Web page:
During year ended December 31, 2017, the Company issued an aggregate of 12,691,924 shares of restricted common stock to consultants with a total fair value of $3,758,000. The shares issued are non-refundable and deemed earned upon issuance. As a result, the Company expensed the entire $3,758,000 upon issuance. The shares issued were valued at the date earned under the respective agreements.

 

During year ended December 31, 2017, the Company issued an aggregate of 8,000,000 shares of restricted common stock to third parties with a total fair value of $3,320,000. The shares issued are non-refundable and deemed earned upon issuance. As a result, the Company expensed the entire $3,320,000 upon issuance. The shares issued were valued at the date earned under the respective agreements. (See Note 1 “Capitalized Gaming Assets and Licensing Rights”)

 

Common Stock with Vesting Terms:

 

The following table summarizes common stock with vesting terms activity:

          Weighted
          Average
    Number of     Grant Date
    Shares     Fair Value
Non-vested, December 31, 2015 329,167   $ 0.47
  Granted    
  Vested (308,334)     0.47
  Forfeited    
Non-vested, December 31, 2016 20,833   $ 0.47
  Granted    
  Vested (20,833)     0.47
  Forfeited    
Non-vested, December 31, 2017   $

 

In During 2015, the Company granted and issued 600,000 shares of its restricted common stock to employees and third party service providers. The 600,000 shares were forfeitable and deemed earned upon completion of service over a period of twelve to twenty-four months. The Company recognized the fair value of these shares as they vested. As of December 31, 2016, 579,167 of these shares had vested and 20,833 common shares were unvested. During the year ended December 31, 2017, the remaining 20,833 of these shares vested and as a result, the Company recognized compensation cost of $46,000. As of December 31, 2017, there were no unvested shares and no unearned compensation costs to be recorded.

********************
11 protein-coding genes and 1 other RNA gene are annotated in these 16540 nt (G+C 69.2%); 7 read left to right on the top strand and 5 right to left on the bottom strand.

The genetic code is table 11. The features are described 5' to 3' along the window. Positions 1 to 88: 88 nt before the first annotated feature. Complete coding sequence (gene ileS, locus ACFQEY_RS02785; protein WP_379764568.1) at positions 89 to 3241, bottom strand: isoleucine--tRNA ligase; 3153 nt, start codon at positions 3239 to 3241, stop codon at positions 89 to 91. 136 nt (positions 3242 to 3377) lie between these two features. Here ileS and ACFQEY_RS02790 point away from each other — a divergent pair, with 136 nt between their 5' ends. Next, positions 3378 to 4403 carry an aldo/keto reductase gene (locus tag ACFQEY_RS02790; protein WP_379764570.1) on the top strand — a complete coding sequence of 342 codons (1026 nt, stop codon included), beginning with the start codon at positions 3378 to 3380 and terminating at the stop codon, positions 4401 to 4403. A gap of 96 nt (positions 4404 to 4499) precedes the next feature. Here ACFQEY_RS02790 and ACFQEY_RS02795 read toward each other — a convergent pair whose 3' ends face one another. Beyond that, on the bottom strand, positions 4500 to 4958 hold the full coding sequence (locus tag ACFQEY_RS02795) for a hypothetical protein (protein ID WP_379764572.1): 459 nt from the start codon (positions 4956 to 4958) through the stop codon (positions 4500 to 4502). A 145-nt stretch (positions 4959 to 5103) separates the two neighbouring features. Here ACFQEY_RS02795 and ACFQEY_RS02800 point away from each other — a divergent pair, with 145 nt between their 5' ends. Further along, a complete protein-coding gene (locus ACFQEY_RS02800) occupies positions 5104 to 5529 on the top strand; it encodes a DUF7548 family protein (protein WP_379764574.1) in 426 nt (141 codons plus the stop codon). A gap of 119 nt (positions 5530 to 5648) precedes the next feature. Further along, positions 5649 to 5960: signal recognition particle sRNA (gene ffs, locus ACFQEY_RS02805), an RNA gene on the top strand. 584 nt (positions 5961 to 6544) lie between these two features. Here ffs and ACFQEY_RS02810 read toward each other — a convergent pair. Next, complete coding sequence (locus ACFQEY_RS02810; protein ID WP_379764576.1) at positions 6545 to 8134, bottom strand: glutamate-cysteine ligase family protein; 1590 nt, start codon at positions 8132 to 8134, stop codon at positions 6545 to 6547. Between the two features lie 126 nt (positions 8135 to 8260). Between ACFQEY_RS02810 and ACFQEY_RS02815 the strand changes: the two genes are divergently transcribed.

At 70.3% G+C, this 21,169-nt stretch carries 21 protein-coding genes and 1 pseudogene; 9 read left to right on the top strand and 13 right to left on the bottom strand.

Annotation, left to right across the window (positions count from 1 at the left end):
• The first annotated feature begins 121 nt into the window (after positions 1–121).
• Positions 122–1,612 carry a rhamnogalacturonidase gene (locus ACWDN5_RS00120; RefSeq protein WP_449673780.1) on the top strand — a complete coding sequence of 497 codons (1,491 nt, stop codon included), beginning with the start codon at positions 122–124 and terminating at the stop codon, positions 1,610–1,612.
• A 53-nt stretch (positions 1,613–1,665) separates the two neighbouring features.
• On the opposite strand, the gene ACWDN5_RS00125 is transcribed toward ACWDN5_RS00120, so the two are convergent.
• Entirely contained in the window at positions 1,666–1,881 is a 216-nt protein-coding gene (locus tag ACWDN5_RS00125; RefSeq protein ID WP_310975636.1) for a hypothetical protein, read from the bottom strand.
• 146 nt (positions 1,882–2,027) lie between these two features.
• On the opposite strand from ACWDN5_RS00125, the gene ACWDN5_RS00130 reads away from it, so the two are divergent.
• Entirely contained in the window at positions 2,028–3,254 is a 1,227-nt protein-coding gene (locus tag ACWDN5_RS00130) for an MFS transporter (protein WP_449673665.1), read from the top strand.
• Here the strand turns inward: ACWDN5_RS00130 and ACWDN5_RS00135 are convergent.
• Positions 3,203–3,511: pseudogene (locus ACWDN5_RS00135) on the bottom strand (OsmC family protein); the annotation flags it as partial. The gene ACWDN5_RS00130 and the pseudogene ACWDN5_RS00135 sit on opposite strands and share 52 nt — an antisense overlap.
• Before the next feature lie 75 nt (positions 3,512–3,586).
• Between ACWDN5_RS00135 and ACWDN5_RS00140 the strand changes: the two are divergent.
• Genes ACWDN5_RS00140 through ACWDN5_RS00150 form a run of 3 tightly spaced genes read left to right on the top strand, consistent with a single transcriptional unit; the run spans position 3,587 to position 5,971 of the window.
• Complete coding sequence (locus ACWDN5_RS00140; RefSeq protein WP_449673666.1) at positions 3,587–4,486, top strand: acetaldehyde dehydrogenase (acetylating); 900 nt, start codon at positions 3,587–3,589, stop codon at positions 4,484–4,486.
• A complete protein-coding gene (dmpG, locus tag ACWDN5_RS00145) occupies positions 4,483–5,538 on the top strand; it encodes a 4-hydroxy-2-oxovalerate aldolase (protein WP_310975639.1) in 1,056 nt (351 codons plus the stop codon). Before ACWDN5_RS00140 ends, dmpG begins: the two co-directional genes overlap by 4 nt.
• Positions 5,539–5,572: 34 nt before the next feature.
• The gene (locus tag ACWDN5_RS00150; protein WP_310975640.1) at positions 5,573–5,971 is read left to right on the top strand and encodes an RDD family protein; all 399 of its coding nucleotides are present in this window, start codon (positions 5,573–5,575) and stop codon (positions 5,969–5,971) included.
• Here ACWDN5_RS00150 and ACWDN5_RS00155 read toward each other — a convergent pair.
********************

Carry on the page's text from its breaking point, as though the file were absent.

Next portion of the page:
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When calculating basic net income (loss) per share, these shares are included in weighted average common shares outstanding from the time they vest. When calculating diluted net income per share, these shares, if dilutive, are included in weighted average common shares outstanding as of their grant date.

 

Options:

 

The following table summarizes common stock options activity:

      Weighted
      Average
      Exercise
   Options  Price
 December 31, 2015    —     $—   
 Granted    12,900,000    2.83 
 Exercised    —      —   
 Forfeited    —      —   
 Outstanding, December 31, 2016    12,900,000   $2.83 
             
 Granted    8,920,000    0.55 
 Exercised    —      —   
 Forfeited    (8,500,000)   3.88 
 Outstanding, December 31, 2017    13,320,000   $1.74 
             
 Exercisable, December 31, 2016    4,400,000   $2.83 
 Exercisable, December 31, 2017    12,250,000   $1.58 

 

The weighted average grant date fair value of options granted during the years ended December 31, 2017 and 2016, was $0.55 and $2.83 respectively.